That online quiz I took – the one about which new novel I should be reading – was right on. I am enjoying 10:04, by Ben Lerner.
The novel is essentially an author writing about an author (possibly a fictionalized version of himself). The fictional author hasn’t been given a name, so far.
Yesterday, I read the pages where the fictional author goes with a friend to see The Clock, by Christian Marclay. I’d never heard of The Clock before, and the idea fascinated me, so I looked into whether it’s a real artwork. It is real.
The Clock is a video installation from 2010. The video lasts 24 hours – people come in at any point, and watch as long as they want. The video consists of clips from films and television shows. In each clip, time is an important element. People look at watches, or there is a clock in the scene, or someone speaks a time. Here’s the fascinating thing: The clocks in the film clips sync up with real time. If you walk in at 3:45 in the afternoon, for instance, you will see a clock displaying 3:45 during a scene in the afternoon. The Clock is an elaborate clock.
(The fictional author’s favorite part occurs at 10:04, and is a clip from Back to The Future with the clock in the town square. That’s the first reference I’ve seen to the novel’s title.)
While viewing The Clock, the fictional author looks at his phone to see what time it is. He immediately realizes how absurd that is – the film is telling him what time it is. This gives him an idea for a story.
The fictional author writes a fictionalized story about himself. In the story, the main character is referred to only as “the author”. He changes the names of his friends and alters events. He sells the story to New Yorker magazine. That’s where Part One ended.
I started reading Part Two in line at The Egyptian. I had the feeling that I’d read parts of it before, somewhere. Then I realized that I was reading the fictional author’s New Yorker story.
Now I’m reading an author’s novel about an author who has written a story about an author. And I’m loving it.
Before we bought the DVDs, I took an online quiz named “Which minor Firefly character are you?” It told me I’m Jubal Early. At the time, I had no idea who Jubal Early is. Of course, I looked into it. Jubal Early is a bounty hunter from the final episode of Firefly. I didn’t read any farther, just in case I should see the episode someday.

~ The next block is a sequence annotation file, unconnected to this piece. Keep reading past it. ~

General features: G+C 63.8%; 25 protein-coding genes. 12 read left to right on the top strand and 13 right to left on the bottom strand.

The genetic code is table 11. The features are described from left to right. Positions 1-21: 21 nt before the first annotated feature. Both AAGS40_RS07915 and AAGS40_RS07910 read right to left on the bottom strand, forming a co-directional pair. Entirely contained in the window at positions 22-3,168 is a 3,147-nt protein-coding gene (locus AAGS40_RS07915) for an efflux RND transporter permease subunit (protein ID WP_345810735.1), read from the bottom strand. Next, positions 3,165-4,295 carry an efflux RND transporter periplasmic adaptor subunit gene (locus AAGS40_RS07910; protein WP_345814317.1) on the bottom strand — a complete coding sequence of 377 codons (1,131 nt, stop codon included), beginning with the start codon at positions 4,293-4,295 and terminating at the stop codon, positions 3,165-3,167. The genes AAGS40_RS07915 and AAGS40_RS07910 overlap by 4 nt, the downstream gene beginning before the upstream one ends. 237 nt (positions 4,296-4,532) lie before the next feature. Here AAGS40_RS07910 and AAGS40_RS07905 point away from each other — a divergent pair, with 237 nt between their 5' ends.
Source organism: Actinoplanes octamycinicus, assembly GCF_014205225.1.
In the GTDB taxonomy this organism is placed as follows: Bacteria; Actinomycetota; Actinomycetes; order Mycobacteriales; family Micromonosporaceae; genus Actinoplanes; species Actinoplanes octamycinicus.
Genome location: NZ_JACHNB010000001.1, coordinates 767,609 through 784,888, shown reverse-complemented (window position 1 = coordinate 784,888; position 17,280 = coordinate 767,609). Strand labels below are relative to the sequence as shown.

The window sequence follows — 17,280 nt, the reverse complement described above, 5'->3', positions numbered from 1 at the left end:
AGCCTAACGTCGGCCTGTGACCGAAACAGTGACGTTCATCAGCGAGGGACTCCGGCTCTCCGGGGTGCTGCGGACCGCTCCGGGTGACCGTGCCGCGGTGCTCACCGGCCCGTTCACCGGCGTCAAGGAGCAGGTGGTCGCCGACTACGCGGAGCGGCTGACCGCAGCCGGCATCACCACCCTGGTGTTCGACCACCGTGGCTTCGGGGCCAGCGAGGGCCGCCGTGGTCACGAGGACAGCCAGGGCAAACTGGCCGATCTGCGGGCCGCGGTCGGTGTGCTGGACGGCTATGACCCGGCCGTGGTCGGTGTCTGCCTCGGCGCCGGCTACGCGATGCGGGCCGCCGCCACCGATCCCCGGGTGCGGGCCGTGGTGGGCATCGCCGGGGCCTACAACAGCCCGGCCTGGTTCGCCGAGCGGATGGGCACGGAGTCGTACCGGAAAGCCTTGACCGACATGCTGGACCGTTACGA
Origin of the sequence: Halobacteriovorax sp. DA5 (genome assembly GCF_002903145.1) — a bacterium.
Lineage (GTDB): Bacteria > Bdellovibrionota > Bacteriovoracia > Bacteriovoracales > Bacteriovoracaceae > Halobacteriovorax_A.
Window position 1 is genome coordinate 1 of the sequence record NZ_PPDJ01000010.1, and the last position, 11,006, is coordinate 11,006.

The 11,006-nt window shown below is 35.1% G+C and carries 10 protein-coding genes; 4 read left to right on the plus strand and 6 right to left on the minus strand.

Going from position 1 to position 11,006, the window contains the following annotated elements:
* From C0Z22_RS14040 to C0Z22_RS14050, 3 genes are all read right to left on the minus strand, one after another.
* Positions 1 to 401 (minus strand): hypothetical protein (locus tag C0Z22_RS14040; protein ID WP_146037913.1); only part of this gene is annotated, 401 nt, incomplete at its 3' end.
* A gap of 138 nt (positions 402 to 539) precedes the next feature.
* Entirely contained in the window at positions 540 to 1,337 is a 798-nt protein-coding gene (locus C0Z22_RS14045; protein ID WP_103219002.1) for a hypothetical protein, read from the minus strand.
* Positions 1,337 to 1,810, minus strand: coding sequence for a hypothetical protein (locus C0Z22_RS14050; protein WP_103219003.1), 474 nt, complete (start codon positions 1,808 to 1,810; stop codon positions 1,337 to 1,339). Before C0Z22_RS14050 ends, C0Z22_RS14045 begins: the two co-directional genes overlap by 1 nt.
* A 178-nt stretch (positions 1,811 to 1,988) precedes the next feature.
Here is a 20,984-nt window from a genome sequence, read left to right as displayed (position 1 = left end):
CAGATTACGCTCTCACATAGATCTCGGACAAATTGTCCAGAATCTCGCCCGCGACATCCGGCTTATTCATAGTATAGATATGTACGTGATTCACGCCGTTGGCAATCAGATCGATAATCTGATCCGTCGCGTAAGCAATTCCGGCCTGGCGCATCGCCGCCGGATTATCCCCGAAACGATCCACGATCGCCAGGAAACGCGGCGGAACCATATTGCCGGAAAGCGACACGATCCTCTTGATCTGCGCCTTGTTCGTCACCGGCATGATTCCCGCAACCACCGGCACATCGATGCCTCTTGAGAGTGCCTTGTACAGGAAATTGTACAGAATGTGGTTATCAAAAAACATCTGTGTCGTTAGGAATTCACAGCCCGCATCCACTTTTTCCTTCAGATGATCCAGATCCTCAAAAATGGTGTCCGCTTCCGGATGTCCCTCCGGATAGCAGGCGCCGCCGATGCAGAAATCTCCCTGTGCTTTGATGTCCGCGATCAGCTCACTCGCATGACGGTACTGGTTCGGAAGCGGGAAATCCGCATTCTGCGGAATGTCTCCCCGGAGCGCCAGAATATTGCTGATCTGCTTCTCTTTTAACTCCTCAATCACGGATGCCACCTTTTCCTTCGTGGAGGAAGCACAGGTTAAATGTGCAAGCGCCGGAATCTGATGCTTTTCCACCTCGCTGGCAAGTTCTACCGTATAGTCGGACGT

On Christmas Eve, Phillip and I watched the penultimate episode, “Heart of Gold”, and the final episode, “Objects in Space.”
“Heart of Gold”, I’m sorry to say, was a bit of a disappointment. Firefly is a Western/Sci-Fi mashup, and “Heart of Gold” is almost pure Western. If they had removed the hovercraft, the laser gun, and the solar-powered brothel, it would be a pure Western. That would be fine, if the writers had added some imaginative twists to it. As the crew of Serenity and the whores prepared for a gun battle with the town’s evil capitalist, we both wondered aloud how it was going to play out.
Unfortunately, it played out with a gun battle. There were more than enough scenes of henchmen getting shot off of their horses.
I’m not saying it was a bad episode, though. I loved the surprise in the strictly-business relationship of Mal and Inarna, and the way it played out into a cliffhanger. I would have enjoyed seeing it developed into something. It made me sad that the series was canceled so abruptly.
I loved “Objects in Space”, however. It was almost pure Sci-Fi, with imaginative twists and clever dialog. Jubal Early is a fascinating character (not likable, but fascinating). I decided, as I watched it, that “Objects in Space” is among my favorite episodes in the short series.
The thing about Firefly is that it’s not afraid to make the bad guys very bad. When Jubal Early asked Kaylee if she’d ever been raped – that implied threat felt all too real. I was truly worried about what was going to happen next.
Jubal Early is not a stereotypical villain, however. He speaks in riddles and koans. (If a room isn’t being used, is it still a room?) He seems to have some code of honor – but that code seems to be uniquely his.
Then there’s this bit of dialog. I don’t know what it means, but I like it:
Simon: Are you Alliance?
Jubal (obviously confused): Am I a lion?
Simon (equally confused): What?
Jubal: I don’t think of myself as a lion, but you might as well. I have a mighty roar.
Simon: I said Alliance.
Jubal: Oh, I thought..
Simon: No, I was..
Jubal (deep in thought): That’s weird.
And there’s the scene where Jubal looks down at Book, who’s unconscious on the floor, having been attacked by Jubal earlier, and says, “That’s no Shepherd.” (What does that mean? Did Jubal know something about Book that we don’t? Oh, wait – I just now thought of something. Is that related to the question about the room? Is a Shepherd a Shepherd if he’s unconscious?)
I have no idea why that silly quiz thinks I’m Jubal Early, though. Phillip didn’t see it, either. I took the quiz a second time, after seeing the episode, and it still thinks I’m Jubal.
This is also the episode where we begin to see some of River’s powers develop. Again, it’s a shame the series was canceled so abruptly.
Wash (discussing River, who’s not in the room): Psychic, though? That sounds like something out of science fiction.
Zoë: You live in a spaceship, dear.